one of a breed of very active dogs, probably originating in Germany but regarded as the national dog of France, having long, thick, frizzy or curly hair usually trimmed in standard patterns, occurring in three varieties (standard, miniature, and toy) differing only in size, and originally used as a water retriever.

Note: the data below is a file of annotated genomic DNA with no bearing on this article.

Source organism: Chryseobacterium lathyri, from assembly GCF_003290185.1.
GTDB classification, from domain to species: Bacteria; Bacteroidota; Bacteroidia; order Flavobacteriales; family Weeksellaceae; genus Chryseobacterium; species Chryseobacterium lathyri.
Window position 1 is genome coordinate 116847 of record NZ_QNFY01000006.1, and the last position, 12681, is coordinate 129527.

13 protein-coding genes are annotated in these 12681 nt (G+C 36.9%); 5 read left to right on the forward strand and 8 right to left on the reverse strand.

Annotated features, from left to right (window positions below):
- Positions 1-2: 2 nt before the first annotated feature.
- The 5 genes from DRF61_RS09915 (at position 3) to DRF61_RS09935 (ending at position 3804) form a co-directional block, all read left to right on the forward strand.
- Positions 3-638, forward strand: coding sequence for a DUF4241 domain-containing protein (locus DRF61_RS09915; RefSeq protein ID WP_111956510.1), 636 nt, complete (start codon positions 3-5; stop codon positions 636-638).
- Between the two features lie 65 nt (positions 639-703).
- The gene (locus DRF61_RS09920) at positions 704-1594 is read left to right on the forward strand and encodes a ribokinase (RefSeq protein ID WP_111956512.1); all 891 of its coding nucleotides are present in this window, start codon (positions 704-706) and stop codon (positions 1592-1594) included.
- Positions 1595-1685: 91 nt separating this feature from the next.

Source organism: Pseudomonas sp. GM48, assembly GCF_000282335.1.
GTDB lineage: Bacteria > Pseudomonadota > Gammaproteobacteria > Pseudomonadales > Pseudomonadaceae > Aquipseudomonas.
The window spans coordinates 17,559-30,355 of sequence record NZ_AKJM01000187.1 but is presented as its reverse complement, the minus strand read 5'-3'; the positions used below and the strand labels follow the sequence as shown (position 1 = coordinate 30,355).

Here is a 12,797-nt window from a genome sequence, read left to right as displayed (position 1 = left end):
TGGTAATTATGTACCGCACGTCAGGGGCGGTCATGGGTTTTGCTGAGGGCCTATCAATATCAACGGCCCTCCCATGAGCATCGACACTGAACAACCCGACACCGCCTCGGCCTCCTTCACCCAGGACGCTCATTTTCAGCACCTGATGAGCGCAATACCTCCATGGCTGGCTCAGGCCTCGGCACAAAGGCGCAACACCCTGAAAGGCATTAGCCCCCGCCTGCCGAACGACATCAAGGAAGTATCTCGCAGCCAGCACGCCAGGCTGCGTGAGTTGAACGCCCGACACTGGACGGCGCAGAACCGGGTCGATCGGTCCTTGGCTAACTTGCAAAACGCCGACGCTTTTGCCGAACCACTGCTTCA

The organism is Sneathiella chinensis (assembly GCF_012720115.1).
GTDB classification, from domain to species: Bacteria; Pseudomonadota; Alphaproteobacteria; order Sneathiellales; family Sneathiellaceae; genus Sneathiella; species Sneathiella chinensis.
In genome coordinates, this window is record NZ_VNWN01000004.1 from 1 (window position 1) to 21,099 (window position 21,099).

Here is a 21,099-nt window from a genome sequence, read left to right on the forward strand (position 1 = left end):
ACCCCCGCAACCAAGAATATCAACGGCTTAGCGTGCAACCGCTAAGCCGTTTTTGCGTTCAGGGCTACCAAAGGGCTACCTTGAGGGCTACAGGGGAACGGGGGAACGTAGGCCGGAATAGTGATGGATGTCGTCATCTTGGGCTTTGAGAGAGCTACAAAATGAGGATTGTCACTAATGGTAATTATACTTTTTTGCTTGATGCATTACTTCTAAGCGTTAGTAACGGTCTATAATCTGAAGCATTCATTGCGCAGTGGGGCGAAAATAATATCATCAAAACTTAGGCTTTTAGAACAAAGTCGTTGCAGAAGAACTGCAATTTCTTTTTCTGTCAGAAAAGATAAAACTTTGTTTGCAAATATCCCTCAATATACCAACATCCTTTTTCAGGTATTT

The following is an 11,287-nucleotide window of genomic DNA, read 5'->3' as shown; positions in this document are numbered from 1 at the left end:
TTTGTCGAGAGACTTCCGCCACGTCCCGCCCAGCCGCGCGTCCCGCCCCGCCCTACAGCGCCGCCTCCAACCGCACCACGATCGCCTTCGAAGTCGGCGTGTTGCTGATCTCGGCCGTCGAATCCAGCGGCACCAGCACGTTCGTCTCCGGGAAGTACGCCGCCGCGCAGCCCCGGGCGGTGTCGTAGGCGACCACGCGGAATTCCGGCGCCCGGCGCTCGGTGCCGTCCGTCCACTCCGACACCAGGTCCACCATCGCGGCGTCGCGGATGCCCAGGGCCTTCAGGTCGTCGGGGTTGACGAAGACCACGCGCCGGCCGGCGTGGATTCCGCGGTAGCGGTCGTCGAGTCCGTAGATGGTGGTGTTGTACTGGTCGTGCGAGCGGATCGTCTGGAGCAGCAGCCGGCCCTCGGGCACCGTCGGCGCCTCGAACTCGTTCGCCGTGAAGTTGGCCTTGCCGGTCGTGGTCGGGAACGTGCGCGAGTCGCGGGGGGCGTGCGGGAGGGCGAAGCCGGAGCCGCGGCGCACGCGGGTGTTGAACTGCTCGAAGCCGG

1825, from Ger. Pudel, shortened form of Pudelhund "water dog," from Low Ger. Pudel "puddle" (cf. pudeln "to splash") + Ger. Hund "hound." Probably so called because the dog was used to hunt water fowl. Fig. sense of "lackey" (chiefly British) is attested from 1907. Poodle-faker, British army slang for "ingratiating male," is from 1902.